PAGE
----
Seasonal changes may help in identification of problem invasive plant pests

Unwanted exotic species, adapted to conditions in other regions of the world, may cycle somewhat differently than local varieties making identification simpler.

Common buckthorn in late fall under a Northern Hardwood stand in Iron County, Michigan. Photo Credit: Mike Schira l MSU Extension

Common buckthorn in late fall under a Northern Hardwood stand in Iron County, Michigan. Photo Credit: Mike Schira l MSU Extension

Native plants are incorporated into the ecology of their local environment providing, food, shelter and habitat for other associated plant and wildlife species. When plant species from outside of a particular region are introduced, they are generally referred to as “exotic”. Many exotic species are beneficial but, on occasion, some foreign or exotic species, due in part to the lack of competition and pests, will have their populations explode and begin replacing native species.

Spreading invading exotic plants, usually defined as “invasive” species, displace and replace native species. This displacement disrupts an area’s ecology and in many cases, healthy varieties of native plants are replaced by a single new invasive exotic species. Once established, these invasive exotics can negatively impact regeneration of native plant species as well as disrupting the general health and abundance of wildlife species dependent on the native plants that are no longer available to them.

The best defense against these exotic pest plant species becoming established is early detection and eradication. Michigan State University Extension, in partnership with the Michigan Natural Features Inventory (MNFI), has online materials available that can help in identification and hopefully early detection of problem invasive. Another helpful publication is the “A Field Identification Guide to Invasive Plants in Michigan’s Natural Communities” available through MNFI.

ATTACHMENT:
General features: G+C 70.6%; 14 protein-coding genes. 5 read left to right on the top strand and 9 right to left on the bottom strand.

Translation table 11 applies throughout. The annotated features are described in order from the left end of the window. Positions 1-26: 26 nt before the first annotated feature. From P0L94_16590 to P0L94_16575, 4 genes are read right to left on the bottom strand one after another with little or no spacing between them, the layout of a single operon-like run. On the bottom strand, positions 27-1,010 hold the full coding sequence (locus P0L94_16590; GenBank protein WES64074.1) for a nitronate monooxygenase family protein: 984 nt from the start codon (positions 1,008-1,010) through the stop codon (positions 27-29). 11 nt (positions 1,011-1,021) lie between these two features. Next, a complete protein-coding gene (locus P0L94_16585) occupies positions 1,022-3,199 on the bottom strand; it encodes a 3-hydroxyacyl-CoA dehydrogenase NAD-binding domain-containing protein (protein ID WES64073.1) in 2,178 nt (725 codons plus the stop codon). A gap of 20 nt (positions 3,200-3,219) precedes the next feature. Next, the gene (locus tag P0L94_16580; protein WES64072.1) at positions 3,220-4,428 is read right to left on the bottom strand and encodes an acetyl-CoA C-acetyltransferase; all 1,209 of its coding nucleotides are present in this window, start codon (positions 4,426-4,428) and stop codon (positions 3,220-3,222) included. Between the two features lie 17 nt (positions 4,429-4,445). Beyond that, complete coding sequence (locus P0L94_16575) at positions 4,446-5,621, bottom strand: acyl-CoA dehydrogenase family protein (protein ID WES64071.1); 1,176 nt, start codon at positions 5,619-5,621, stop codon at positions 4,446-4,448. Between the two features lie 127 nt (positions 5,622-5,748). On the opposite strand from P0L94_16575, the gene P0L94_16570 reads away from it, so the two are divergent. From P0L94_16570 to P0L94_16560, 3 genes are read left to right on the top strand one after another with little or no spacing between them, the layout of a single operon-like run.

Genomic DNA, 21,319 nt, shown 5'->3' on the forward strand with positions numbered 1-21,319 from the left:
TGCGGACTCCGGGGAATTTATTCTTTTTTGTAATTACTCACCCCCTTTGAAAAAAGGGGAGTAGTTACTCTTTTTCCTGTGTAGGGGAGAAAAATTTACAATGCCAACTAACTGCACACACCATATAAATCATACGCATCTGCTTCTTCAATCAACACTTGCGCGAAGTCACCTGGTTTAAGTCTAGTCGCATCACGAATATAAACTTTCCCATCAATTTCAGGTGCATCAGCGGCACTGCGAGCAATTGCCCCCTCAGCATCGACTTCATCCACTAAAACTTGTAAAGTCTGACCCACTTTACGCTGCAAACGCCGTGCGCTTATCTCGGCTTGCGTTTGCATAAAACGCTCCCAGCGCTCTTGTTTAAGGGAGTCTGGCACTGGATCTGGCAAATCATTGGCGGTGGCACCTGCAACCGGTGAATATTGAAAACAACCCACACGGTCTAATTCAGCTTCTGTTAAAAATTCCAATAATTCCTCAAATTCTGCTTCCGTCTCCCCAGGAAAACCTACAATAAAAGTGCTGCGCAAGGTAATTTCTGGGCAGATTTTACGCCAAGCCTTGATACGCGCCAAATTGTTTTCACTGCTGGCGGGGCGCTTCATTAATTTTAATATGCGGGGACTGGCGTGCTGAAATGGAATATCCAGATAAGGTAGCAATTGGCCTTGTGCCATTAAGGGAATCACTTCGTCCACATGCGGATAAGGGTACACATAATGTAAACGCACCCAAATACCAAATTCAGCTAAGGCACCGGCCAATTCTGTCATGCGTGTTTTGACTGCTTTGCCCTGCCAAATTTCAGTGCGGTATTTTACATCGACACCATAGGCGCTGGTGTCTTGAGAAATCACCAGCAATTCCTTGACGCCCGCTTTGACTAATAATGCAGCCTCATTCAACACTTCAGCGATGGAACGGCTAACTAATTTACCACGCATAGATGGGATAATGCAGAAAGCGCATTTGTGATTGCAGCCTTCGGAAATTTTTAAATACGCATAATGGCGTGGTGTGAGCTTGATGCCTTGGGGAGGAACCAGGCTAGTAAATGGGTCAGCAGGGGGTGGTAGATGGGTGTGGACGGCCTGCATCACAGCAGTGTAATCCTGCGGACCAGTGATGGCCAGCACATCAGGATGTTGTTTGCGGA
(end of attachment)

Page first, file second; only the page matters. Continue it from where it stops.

Often, because these problem invasives come from different regions of the world, annual plant cycles will be different than surrounding native species. If you can identify pants with green leaves after most others in the same area have shed their leaves in the fall or plants leafing out in the spring earlier than most of the other plants in a given area, there is a chance these may be problem invaders.

Some native plant species do take advantage of seasonal light availability so it is no guarantee that seasonally-unusual plants are problem exotics. Should you see something out of place in nature however, it is worth taking a closer look at to determine if it’s something to be concerned about. If identification is uncertain, consider contacting a resource professional to assist with identification.

In addition to getting assistance from your local county MSU Extension office, many of Michigan’s local Conservation District offices have personal that may be able to help with identification if needed. Additional online assistance is available through the Midwest Invasive Species Information Network (MISIN).

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